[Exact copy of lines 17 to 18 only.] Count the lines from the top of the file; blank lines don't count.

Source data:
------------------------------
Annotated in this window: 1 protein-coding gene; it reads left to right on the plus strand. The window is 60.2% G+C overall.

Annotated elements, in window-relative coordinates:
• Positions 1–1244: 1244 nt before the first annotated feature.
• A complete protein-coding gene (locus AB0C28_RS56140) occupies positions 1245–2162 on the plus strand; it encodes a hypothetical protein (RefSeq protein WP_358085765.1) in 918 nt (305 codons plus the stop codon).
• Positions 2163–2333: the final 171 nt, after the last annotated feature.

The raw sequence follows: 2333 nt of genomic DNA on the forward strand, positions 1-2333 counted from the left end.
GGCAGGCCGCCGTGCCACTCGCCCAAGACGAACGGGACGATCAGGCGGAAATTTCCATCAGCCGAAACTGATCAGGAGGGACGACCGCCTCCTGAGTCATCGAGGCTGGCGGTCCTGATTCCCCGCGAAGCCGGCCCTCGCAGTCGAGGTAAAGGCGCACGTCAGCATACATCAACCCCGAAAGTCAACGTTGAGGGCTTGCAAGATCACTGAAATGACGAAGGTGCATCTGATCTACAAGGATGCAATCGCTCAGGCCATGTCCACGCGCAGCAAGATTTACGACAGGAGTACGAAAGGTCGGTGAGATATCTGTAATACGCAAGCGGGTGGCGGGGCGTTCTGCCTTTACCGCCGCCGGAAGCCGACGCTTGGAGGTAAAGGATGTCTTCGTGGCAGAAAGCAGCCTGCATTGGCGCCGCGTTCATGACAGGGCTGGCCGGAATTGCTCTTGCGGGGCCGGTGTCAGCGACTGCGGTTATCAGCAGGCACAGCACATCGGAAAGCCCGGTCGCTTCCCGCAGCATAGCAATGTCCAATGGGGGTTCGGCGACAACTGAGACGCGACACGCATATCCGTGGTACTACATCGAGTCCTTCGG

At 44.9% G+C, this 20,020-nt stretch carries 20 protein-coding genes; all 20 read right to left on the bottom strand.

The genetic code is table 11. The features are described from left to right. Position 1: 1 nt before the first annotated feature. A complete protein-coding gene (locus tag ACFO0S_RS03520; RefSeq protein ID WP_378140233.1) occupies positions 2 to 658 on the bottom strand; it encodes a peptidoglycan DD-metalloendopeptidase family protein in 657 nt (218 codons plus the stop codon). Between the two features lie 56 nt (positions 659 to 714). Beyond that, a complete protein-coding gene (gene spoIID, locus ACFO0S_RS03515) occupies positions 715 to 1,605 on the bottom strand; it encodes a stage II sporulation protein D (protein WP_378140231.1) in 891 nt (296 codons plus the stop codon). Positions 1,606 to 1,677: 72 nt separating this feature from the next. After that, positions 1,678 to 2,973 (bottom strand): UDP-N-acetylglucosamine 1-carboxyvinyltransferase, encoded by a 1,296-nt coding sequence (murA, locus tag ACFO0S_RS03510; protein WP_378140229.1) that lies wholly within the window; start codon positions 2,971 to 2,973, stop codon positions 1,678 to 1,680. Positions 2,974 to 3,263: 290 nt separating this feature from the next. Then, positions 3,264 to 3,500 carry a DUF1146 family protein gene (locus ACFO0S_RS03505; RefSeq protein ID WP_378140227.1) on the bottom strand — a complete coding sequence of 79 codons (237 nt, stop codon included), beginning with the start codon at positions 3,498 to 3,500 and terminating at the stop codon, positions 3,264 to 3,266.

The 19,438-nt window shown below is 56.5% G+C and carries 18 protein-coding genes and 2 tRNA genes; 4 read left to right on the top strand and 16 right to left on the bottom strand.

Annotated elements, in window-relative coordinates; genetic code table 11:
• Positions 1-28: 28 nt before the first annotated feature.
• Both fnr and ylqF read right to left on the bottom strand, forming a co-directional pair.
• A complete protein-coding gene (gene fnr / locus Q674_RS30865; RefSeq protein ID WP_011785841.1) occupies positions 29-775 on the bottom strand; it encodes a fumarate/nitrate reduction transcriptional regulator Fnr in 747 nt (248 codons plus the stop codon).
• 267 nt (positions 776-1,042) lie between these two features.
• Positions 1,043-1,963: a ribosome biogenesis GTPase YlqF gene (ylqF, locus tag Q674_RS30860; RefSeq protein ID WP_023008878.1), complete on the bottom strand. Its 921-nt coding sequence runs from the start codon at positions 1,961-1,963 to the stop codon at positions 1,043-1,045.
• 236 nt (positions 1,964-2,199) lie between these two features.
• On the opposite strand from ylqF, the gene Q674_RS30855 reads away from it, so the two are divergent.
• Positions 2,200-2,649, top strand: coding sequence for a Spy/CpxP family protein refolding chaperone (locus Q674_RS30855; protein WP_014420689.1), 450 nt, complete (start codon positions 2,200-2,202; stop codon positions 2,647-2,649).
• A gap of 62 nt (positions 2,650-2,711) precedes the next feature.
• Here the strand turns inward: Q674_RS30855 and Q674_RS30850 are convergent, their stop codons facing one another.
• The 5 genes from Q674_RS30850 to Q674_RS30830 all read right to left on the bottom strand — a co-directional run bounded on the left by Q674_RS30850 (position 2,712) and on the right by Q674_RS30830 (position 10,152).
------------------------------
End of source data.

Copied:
• 236 nt (positions 1,964-2,199) lie between these two features.
• On the opposite strand from ylqF, the gene Q674_RS30855 reads away from it, so the two are divergent.